Pearl Jam guitarist Stone Gossard recently reflected on the long-running narrative that grunge killed the career of many hard rock and heavy metal musicians. It was noted that upon the release in September 1991, Nirvana’s “Smells Like Teen Spirit” wreaked confusion upon the hair metal scene, putting an end to an era dominated by glamorous, androgynous and sparkly rock stars who absolutely saturated the radio waves and were almost exclusively what aired on MTV.
Stone Gossard shares his thoughts on the matter
In a new interview with Andrew Daly of VWMusic, Stone Gossard was asked about the long-running debate. He acknowledged the commercial success grunge had and shared his take on why that happened.
He replied: “I think there’s always renewal in the world, and with that renewal, comes new perspectives. And I think that hard rock was really stagnating at that point in a way that gave an opportunity to what I’ll call ‘less musically talented’ musicians to say, ‘Hey, there’s another way to play rock songs. There’s another way to have songs that are heavy. And there’s another way to create chaos and energy from those songs that would be outside the normal color palette of a heavy metal song.’
“I mean, coming up, I listened to a lot of heavy metal,” he continued. “I listened to a lot of Motorhead. I listened to a lot of Iron Maiden. I listened to a lot of Mercyful Fate. I listened to a lot of Led Zeppelin. I listened to all those New Wave Of British Heavy Metal bands, and I was into it. This said, as a kid, I didn’t really know how to play like that, so I was just doing what sounded right to me. And I think that in the late ’80s, there was a very free attitude about art and music that was brewing in the wake of hard rock, and a lot of people were experimenting with sounds, and the bands formed from there.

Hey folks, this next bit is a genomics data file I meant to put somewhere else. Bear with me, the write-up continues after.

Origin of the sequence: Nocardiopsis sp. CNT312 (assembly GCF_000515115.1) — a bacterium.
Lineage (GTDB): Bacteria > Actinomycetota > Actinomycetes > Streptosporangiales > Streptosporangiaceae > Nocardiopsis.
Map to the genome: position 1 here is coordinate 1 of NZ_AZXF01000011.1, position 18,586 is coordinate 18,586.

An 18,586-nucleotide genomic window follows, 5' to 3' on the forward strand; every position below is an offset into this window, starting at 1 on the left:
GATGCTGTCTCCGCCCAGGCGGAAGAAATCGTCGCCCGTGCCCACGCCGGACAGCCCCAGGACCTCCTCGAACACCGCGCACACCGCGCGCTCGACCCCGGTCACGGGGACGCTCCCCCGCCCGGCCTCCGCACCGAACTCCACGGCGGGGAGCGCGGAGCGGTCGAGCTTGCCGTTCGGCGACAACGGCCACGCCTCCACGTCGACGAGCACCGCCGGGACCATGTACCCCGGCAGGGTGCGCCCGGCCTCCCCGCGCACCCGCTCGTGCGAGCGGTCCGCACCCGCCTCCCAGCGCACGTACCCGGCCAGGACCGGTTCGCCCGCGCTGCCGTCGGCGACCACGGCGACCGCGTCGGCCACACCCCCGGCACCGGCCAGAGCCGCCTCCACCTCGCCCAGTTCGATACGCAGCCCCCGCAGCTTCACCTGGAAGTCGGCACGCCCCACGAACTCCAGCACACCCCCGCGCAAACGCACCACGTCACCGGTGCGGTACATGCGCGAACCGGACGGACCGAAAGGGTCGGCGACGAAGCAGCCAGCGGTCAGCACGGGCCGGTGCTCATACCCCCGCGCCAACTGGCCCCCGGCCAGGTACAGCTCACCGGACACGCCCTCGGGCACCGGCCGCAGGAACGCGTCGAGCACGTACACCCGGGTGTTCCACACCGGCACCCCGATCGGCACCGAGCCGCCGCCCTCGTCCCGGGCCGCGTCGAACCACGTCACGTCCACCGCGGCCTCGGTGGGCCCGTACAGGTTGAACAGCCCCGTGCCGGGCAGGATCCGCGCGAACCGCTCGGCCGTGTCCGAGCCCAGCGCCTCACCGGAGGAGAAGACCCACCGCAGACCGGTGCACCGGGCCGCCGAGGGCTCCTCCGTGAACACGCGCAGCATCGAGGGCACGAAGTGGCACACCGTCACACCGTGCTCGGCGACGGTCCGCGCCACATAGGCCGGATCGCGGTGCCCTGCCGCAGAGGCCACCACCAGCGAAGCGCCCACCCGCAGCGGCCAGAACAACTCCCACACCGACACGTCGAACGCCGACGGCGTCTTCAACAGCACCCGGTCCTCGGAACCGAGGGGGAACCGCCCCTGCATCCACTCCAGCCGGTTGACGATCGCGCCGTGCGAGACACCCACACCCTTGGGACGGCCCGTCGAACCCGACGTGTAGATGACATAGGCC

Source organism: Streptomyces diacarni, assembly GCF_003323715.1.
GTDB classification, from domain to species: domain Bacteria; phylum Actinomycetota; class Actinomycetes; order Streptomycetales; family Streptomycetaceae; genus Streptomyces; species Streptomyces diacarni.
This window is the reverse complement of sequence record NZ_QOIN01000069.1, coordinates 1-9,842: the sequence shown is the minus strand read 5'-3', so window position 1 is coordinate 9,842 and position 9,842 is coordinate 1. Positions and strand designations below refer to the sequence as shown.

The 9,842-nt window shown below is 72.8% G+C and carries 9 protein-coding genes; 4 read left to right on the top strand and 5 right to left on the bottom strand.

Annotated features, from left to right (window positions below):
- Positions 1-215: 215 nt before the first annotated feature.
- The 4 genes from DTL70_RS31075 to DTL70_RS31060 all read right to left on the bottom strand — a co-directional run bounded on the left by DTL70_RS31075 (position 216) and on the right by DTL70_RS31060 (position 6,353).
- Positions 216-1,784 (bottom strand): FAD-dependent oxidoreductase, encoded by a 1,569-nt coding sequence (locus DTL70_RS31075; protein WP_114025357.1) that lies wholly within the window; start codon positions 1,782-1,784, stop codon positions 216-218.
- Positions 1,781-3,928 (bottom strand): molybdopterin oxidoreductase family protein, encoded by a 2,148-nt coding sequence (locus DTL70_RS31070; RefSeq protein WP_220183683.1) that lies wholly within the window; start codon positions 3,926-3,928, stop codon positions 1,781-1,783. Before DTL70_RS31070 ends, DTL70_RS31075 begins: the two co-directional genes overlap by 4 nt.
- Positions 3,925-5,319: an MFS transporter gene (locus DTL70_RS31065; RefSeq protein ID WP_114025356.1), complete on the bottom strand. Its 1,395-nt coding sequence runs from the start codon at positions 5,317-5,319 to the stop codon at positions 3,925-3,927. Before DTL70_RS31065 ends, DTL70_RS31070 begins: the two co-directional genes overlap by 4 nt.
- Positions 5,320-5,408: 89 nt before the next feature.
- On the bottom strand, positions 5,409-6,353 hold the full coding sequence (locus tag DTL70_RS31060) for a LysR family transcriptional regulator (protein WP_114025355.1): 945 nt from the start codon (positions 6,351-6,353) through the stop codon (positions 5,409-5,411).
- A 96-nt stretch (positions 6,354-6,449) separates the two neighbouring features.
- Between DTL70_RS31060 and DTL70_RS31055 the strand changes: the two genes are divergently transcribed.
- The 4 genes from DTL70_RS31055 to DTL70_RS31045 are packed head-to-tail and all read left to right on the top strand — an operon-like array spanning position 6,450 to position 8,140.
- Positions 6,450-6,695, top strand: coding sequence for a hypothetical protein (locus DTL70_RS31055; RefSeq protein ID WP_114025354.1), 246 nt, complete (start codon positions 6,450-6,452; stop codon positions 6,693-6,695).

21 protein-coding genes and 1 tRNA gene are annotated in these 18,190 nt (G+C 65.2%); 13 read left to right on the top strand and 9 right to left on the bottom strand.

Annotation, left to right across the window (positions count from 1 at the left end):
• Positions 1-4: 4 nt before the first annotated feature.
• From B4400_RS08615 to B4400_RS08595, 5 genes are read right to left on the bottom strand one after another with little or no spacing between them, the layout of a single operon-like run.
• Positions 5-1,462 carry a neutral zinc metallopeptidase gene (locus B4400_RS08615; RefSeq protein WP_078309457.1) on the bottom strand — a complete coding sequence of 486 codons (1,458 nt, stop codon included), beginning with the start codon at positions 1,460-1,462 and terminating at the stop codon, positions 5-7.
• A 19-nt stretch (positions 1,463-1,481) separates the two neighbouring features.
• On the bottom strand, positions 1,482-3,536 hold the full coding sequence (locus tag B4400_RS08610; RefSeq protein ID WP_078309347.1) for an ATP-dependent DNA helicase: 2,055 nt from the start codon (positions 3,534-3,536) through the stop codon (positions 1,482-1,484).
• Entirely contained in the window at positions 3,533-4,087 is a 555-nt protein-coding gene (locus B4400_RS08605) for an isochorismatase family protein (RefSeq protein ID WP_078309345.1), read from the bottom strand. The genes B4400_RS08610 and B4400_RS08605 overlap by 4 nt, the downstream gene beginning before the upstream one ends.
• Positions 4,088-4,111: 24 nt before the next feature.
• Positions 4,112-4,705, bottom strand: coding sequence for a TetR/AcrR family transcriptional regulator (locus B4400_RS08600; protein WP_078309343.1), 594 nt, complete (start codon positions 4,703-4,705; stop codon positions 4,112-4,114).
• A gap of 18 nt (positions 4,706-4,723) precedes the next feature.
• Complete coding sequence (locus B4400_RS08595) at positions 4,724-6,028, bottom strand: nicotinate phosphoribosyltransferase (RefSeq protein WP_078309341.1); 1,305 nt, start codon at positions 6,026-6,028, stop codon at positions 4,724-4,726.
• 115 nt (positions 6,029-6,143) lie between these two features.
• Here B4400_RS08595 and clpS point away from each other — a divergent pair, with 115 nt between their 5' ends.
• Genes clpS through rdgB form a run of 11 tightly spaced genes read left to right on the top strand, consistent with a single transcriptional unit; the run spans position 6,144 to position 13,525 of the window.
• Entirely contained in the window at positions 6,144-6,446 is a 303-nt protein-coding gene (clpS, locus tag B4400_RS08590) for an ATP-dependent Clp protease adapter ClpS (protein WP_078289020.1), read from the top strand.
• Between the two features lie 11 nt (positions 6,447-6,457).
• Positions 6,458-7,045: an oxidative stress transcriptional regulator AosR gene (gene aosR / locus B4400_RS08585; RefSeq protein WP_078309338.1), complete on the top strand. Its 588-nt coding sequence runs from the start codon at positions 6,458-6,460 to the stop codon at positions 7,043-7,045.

There was something about it that was fresh, that really captured people’s ears, and that had a huge effect on it all too. But you know, a lot of those heavy metal bands you’re talking about are still around, so clearly they all didn’t die. Sure, a lot of them had to regroup, and yes, some did die, but that’s part of the life cycle, right? There are still a lot of fans out there who love hard rock, and I’m one of them. I love hard rock, and I always have, but renewal and rebirth are a part of art, I think.”